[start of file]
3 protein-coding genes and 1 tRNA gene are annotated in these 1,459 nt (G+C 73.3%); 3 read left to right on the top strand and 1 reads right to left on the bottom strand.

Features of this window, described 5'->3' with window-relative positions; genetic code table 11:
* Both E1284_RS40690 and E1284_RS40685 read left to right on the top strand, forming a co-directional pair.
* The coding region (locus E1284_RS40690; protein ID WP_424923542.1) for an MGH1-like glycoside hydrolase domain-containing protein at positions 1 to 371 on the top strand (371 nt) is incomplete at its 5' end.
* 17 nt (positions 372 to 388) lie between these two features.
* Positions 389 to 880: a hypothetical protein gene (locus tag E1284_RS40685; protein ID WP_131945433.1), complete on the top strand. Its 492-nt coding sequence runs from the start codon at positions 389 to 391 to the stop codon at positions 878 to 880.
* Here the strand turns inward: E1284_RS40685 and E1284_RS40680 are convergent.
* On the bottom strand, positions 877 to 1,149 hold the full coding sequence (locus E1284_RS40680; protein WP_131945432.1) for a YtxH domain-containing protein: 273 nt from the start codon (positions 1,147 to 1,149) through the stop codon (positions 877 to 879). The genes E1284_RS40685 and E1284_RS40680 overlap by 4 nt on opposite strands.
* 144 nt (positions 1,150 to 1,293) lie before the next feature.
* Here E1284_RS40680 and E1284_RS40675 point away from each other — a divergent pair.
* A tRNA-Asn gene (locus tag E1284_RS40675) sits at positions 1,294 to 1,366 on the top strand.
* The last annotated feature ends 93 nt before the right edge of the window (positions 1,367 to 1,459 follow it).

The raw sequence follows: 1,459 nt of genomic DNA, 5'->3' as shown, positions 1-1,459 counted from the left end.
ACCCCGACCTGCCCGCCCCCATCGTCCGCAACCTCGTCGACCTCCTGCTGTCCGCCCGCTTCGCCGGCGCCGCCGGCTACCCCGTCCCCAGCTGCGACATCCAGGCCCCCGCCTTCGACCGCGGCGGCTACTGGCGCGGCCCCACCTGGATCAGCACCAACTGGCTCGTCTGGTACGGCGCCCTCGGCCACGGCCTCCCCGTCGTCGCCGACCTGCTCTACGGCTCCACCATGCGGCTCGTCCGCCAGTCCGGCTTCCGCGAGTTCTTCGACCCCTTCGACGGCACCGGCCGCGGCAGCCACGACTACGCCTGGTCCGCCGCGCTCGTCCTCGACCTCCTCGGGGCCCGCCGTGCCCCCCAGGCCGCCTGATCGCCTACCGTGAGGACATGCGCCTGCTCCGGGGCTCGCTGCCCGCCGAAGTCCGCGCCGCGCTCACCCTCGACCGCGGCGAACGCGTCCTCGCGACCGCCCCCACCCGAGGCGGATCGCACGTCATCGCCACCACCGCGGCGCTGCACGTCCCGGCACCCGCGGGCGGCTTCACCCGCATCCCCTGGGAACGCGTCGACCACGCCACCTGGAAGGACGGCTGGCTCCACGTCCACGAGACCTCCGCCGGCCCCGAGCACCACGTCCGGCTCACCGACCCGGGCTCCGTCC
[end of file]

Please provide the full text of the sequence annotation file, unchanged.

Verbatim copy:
3 protein-coding genes and 1 tRNA gene are annotated in these 1,459 nt (G+C 73.3%); 3 read left to right on the top strand and 1 reads right to left on the bottom strand.

Features of this window, described 5'->3' with window-relative positions; genetic code table 11:
* Both E1284_RS40690 and E1284_RS40685 read left to right on the top strand, forming a co-directional pair.
* The coding region (locus E1284_RS40690; protein ID WP_424923542.1) for an MGH1-like glycoside hydrolase domain-containing protein at positions 1 to 371 on the top strand (371 nt) is incomplete at its 5' end.
* 17 nt (positions 372 to 388) lie between these two features.
* Positions 389 to 880: a hypothetical protein gene (locus tag E1284_RS40685; protein ID WP_131945433.1), complete on the top strand. Its 492-nt coding sequence runs from the start codon at positions 389 to 391 to the stop codon at positions 878 to 880.
* Here the strand turns inward: E1284_RS40685 and E1284_RS40680 are convergent.
* On the bottom strand, positions 877 to 1,149 hold the full coding sequence (locus E1284_RS40680; protein WP_131945432.1) for a YtxH domain-containing protein: 273 nt from the start codon (positions 1,147 to 1,149) through the stop codon (positions 877 to 879). The genes E1284_RS40685 and E1284_RS40680 overlap by 4 nt on opposite strands.
* 144 nt (positions 1,150 to 1,293) lie before the next feature.
* Here E1284_RS40680 and E1284_RS40675 point away from each other — a divergent pair.
* A tRNA-Asn gene (locus tag E1284_RS40675) sits at positions 1,294 to 1,366 on the top strand.
* The last annotated feature ends 93 nt before the right edge of the window (positions 1,367 to 1,459 follow it).

The raw sequence follows: 1,459 nt of genomic DNA, 5'->3' as shown, positions 1-1,459 counted from the left end.
ACCCCGACCTGCCCGCCCCCATCGTCCGCAACCTCGTCGACCTCCTGCTGTCCGCCCGCTTCGCCGGCGCCGCCGGCTACCCCGTCCCCAGCTGCGACATCCAGGCCCCCGCCTTCGACCGCGGCGGCTACTGGCGCGGCCCCACCTGGATCAGCACCAACTGGCTCGTCTGGTACGGCGCCCTCGGCCACGGCCTCCCCGTCGTCGCCGACCTGCTCTACGGCTCCACCATGCGGCTCGTCCGCCAGTCCGGCTTCCGCGAGTTCTTCGACCCCTTCGACGGCACCGGCCGCGGCAGCCACGACTACGCCTGGTCCGCCGCGCTCGTCCTCGACCTCCTCGGGGCCCGCCGTGCCCCCCAGGCCGCCTGATCGCCTACCGTGAGGACATGCGCCTGCTCCGGGGCTCGCTGCCCGCCGAAGTCCGCGCCGCGCTCACCCTCGACCGCGGCGAACGCGTCCTCGCGACCGCCCCCACCCGAGGCGGATCGCACGTCATCGCCACCACCGCGGCGCTGCACGTCCCGGCACCCGCGGGCGGCTTCACCCGCATCCCCTGGGAACGCGTCGACCACGCCACCTGGAAGGACGGCTGGCTCCACGTCCACGAGACCTCCGCCGGCCCCGAGCACCACGTCCGGCTCACCGACCCGGGCTCCGTCC